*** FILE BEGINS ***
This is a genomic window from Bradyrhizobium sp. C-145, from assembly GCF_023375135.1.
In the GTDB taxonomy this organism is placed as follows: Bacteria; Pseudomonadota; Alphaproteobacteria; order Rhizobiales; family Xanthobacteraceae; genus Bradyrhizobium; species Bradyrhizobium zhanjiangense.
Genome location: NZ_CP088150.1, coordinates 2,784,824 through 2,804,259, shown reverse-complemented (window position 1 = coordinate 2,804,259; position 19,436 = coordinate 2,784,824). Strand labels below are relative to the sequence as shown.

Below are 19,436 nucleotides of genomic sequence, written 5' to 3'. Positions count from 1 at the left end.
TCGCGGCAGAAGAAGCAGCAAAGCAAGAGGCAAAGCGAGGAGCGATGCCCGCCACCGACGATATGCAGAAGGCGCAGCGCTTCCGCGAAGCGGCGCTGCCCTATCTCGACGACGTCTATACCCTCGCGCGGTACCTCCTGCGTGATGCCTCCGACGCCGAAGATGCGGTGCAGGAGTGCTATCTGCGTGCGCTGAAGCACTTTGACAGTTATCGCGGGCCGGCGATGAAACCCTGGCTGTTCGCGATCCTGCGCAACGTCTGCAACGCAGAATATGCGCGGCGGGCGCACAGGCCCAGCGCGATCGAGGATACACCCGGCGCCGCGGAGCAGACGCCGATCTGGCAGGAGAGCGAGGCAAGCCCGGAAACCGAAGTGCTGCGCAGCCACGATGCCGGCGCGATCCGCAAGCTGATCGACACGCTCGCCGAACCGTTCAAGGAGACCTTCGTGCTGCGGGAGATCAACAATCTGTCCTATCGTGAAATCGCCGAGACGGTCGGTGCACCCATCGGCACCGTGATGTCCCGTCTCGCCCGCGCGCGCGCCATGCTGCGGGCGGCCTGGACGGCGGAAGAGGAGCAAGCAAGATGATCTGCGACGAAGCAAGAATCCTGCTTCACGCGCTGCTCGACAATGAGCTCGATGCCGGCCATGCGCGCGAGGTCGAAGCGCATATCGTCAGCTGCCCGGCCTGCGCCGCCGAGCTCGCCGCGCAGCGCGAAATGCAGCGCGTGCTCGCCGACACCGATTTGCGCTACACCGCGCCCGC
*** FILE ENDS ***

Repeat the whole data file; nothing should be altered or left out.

This is a genomic window from Bradyrhizobium sp. C-145, from assembly GCF_023375135.1.
In the GTDB taxonomy this organism is placed as follows: Bacteria; Pseudomonadota; Alphaproteobacteria; order Rhizobiales; family Xanthobacteraceae; genus Bradyrhizobium; species Bradyrhizobium zhanjiangense.
Genome location: NZ_CP088150.1, coordinates 2,784,824 through 2,804,259, shown reverse-complemented (window position 1 = coordinate 2,804,259; position 19,436 = coordinate 2,784,824). Strand labels below are relative to the sequence as shown.

Below are 19,436 nucleotides of genomic sequence, written 5' to 3'. Positions count from 1 at the left end.
TCGCGGCAGAAGAAGCAGCAAAGCAAGAGGCAAAGCGAGGAGCGATGCCCGCCACCGACGATATGCAGAAGGCGCAGCGCTTCCGCGAAGCGGCGCTGCCCTATCTCGACGACGTCTATACCCTCGCGCGGTACCTCCTGCGTGATGCCTCCGACGCCGAAGATGCGGTGCAGGAGTGCTATCTGCGTGCGCTGAAGCACTTTGACAGTTATCGCGGGCCGGCGATGAAACCCTGGCTGTTCGCGATCCTGCGCAACGTCTGCAACGCAGAATATGCGCGGCGGGCGCACAGGCCCAGCGCGATCGAGGATACACCCGGCGCCGCGGAGCAGACGCCGATCTGGCAGGAGAGCGAGGCAAGCCCGGAAACCGAAGTGCTGCGCAGCCACGATGCCGGCGCGATCCGCAAGCTGATCGACACGCTCGCCGAACCGTTCAAGGAGACCTTCGTGCTGCGGGAGATCAACAATCTGTCCTATCGTGAAATCGCCGAGACGGTCGGTGCACCCATCGGCACCGTGATGTCCCGTCTCGCCCGCGCGCGCGCCATGCTGCGGGCGGCCTGGACGGCGGAAGAGGAGCAAGCAAGATGATCTGCGACGAAGCAAGAATCCTGCTTCACGCGCTGCTCGACAATGAGCTCGATGCCGGCCATGCGCGCGAGGTCGAAGCGCATATCGTCAGCTGCCCGGCCTGCGCCGCCGAGCTCGCCGCGCAGCGCGAAATGCAGCGCGTGCTCGCCGACACCGATTTGCGCTACACCGCGCCCGC